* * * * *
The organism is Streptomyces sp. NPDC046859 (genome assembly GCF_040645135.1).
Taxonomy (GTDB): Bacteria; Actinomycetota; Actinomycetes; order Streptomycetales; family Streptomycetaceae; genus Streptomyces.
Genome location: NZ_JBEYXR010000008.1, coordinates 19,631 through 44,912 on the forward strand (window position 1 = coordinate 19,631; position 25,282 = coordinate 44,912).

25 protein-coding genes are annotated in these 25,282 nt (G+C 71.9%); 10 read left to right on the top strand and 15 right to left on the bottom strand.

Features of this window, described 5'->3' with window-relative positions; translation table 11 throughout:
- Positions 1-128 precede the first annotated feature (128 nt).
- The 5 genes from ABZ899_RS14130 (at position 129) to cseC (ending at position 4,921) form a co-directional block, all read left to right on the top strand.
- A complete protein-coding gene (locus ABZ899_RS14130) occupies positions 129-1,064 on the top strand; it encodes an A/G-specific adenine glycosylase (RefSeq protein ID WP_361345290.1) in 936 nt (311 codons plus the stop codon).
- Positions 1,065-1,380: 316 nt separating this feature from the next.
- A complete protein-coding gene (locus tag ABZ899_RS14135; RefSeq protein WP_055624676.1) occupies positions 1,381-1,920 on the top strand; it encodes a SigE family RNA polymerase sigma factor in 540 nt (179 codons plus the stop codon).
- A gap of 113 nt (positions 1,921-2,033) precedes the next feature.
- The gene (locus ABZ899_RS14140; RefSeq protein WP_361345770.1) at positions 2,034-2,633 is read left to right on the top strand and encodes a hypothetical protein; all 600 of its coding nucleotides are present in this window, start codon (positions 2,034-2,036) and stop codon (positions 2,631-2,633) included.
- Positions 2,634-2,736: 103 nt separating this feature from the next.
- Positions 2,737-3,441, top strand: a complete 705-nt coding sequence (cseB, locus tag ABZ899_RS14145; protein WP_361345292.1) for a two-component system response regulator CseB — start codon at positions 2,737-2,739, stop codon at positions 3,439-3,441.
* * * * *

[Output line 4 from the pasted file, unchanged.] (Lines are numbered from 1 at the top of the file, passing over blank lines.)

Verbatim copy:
25 protein-coding genes are annotated in these 25,282 nt (G+C 71.9%); 10 read left to right on the top strand and 15 right to left on the bottom strand.